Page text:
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First day and ice already broken

broken-sea-iceWell, today it was our first day so I had the chance to welcome the group of students I’ll be teaching this year in 4th ESO(UK Year 11/US Grade 10): wow, I’m exhausted!!! I’ve known them for a long time, some of them have been with me for three years now and they do not seem to have grown too mature during this time. ‘Though most of them are 15 and over, they’re still too noisy and..well, I guess playful is the word.

One of my colleagues asked me if I didn’t think posting this was risky, as most of them know where to find my site…well, if they were able to read and actually understand this post, I’d be so happy that nothing could spoil that moment of perfect bliss!! LOL

However, that was not the problem.Whenever you search for activities for the first week of your school year, most of them seem to be icebreakers for satudents who don’t know each other or who haven’t met their teacher before. As you may guess, with this particular group, that is not the case. So, what to do the very first day? Calling the register and greeting them back, 5 minutes.Telling them about the novel we’ll be reading or their assessment criteria, 5 more minutes… and then what?

This is what I came up with. I hope it gives you some inspiration!

Download worksheet

Back to school

After long and lovely summer holidays, we’re back to work. In Spain teachers start on the first working day of September (this year it was actually September the 2nd), but students start their lessons in about one week and a half.

We’ve had lots of work to do these days: long meetings, choosing our levels (that’s not always easy as it depends on our seniority within the Department, and most of the time there are conflicts, because it’s an important choice that’s going to  affect your whole working year…) and once we know the levels, waiting for our work timetable. After all this pressure, we finally know which groups we will be teaching and the exact periods when this teaching will take place. So now real preparation work may begin.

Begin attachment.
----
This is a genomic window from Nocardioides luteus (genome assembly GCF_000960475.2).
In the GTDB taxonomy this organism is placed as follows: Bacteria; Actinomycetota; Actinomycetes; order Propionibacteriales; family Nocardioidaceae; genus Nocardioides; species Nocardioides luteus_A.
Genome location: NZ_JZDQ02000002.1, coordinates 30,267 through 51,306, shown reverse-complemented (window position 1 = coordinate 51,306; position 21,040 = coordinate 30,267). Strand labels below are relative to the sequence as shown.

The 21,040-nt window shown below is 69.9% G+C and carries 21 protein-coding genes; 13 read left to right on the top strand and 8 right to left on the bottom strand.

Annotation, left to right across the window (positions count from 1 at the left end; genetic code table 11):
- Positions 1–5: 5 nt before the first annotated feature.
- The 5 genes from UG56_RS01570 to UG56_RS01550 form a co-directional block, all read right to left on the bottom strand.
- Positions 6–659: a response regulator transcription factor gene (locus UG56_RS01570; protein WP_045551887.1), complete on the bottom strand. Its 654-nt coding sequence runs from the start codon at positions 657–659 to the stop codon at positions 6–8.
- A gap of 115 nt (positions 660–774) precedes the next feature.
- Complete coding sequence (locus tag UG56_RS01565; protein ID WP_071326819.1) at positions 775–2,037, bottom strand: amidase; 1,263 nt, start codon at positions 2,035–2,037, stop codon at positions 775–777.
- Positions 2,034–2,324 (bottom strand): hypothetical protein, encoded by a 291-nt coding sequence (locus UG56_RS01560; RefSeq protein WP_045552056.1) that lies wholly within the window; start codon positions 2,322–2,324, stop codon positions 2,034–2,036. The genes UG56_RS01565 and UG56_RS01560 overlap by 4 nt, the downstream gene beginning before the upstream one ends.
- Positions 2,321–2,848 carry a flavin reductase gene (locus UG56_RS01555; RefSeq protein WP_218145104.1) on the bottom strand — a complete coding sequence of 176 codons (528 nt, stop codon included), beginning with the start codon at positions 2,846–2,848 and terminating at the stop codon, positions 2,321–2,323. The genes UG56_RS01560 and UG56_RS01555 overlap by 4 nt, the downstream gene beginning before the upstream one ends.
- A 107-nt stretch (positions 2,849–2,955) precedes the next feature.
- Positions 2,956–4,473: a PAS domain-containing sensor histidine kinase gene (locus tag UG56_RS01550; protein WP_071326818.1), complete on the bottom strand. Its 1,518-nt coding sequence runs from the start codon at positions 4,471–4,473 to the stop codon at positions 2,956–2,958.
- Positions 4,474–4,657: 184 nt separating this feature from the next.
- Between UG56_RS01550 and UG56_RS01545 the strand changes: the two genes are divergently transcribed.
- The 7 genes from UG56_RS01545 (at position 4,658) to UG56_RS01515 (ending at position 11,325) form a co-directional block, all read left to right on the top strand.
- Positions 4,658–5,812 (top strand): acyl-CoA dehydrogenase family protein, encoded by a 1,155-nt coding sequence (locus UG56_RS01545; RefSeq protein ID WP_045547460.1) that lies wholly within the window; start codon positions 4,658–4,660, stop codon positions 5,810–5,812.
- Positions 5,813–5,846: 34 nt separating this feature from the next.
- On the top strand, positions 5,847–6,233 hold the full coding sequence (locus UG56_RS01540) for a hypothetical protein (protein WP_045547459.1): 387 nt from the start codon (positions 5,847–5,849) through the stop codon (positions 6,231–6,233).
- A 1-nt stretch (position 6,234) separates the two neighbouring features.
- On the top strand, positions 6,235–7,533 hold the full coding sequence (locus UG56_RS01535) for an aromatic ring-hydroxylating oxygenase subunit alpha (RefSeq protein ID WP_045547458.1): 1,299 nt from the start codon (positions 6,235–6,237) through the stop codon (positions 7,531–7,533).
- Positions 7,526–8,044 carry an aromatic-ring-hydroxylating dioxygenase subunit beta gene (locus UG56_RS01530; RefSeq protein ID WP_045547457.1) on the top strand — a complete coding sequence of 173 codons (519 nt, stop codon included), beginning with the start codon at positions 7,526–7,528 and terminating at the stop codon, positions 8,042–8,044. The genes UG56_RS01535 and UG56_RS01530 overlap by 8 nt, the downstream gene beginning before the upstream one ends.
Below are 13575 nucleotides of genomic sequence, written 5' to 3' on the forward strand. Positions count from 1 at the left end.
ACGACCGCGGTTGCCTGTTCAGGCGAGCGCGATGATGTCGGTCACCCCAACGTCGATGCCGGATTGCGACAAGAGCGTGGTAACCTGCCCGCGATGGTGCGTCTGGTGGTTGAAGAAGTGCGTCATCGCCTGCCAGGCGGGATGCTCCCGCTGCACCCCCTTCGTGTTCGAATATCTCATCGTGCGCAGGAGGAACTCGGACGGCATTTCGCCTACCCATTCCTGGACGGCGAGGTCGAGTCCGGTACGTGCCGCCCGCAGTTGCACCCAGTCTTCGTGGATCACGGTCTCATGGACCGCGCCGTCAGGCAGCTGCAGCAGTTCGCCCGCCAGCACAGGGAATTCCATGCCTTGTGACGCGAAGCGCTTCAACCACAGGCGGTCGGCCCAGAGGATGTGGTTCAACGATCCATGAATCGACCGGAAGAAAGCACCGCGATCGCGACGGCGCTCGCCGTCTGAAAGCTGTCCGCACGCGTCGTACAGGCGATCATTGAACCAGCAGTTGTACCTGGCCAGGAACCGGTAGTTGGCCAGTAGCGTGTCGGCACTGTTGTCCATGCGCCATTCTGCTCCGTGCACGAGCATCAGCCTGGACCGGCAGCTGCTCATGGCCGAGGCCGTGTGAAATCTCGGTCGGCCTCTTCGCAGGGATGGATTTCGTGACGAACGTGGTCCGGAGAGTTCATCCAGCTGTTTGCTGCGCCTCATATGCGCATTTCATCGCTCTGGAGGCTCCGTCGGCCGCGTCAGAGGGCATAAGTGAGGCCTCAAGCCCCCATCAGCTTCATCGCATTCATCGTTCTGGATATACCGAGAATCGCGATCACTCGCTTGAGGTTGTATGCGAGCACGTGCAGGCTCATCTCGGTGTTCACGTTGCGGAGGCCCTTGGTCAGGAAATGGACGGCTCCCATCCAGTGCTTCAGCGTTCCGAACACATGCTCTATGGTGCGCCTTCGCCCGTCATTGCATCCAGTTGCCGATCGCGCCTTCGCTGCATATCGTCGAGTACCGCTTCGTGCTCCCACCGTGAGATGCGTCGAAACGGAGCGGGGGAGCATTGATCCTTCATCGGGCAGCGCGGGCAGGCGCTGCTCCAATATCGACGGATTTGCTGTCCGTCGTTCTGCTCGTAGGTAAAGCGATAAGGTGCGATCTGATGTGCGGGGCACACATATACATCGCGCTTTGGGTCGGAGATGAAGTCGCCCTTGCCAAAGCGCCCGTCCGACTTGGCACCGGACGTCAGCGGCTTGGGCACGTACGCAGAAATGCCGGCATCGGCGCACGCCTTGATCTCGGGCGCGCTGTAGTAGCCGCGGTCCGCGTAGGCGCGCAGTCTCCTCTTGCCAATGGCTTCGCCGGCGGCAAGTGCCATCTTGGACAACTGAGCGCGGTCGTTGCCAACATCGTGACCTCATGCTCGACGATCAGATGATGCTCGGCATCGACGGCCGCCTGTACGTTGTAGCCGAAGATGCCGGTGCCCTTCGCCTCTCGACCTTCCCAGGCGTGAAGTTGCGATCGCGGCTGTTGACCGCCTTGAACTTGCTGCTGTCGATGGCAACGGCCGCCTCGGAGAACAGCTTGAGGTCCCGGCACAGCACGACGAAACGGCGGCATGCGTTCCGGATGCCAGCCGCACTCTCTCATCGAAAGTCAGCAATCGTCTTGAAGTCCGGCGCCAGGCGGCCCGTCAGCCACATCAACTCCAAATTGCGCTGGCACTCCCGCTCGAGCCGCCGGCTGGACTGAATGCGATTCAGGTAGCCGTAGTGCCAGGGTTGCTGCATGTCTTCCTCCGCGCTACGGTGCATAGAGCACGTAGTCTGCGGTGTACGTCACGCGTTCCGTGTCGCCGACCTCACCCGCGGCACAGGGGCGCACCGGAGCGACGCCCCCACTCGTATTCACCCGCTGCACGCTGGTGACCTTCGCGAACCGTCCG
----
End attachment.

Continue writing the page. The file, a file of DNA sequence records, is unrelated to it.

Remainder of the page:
Just for the record,in the Canaries we have 20 teaching period per week (55 minutes each) and on the whole we have 26 working periods on school premises. However we are expected to do a grand total of 37 and a half hours a week, which include attending to afternoon meeting with parents or with the rest of the staff, assessment meetings, and also materials and exams preparation and correction hours at home.

If you want more information on the comparative among European teachers’ working hours, you may find it here. I think it’s pretty interesting to have a look at the graphics…BACKTOSCHOOL

This site’s name…

Well, I’ve thought my first post should be devoted to explain some things about this site, and the first one is probably the name!! When I still updated my previous website (, many people asked me what the name meant, and not only English-speaking visitors but also Spanish-speaking ones.

The word “rebumbio” means, according to the Royal Academy of Spanish Language, “ruido retumbante“, that is ‘booming noise‘. However it is not a common word in the Spanish mainland,but it is  in the Canary Islands, where we speak  quite differently  from Castillian Spanish.

I chose that name because I wanted my website to be a “noisy” one, somewhere where I could mix loads of different stuff aimed at helping students to communicate in English.So it became “El Rebumbio” de Sara Martín. But after some time, when I decided to design a new site for my students, I wanted something easier for them to remember.

I’ve always found  the way students refer to their teachers really  amazing. They might not address  me as Sara, ‘though many of them do, but call me “seño” (abbreviation  of  traditional “señorita”, which is used for female teachers, although it actually means “Miss”…) so despite having been married for a long time,  I am doomed, like all female teachers in the Canaries, to be addressed by my students as an eternal spinster!!! 😉

But that’s only when talking TO me. However, when talking ABOUT me 99% of  students refer to me as “Sara la de inglés“, that’s  “Sara,the one who teaches English“…and they even ask other teachers where “saraladeinglés” is, as if it were my complete name and surname. And if you can’t beat them…at least they’ll remember your site!

So this is the long story of why this site is called “”. And if you are a teacher in the Canaries, think about it…you are probably known as “pepeeldehistoria” or “luisaladematemáticas”… :mrgreen: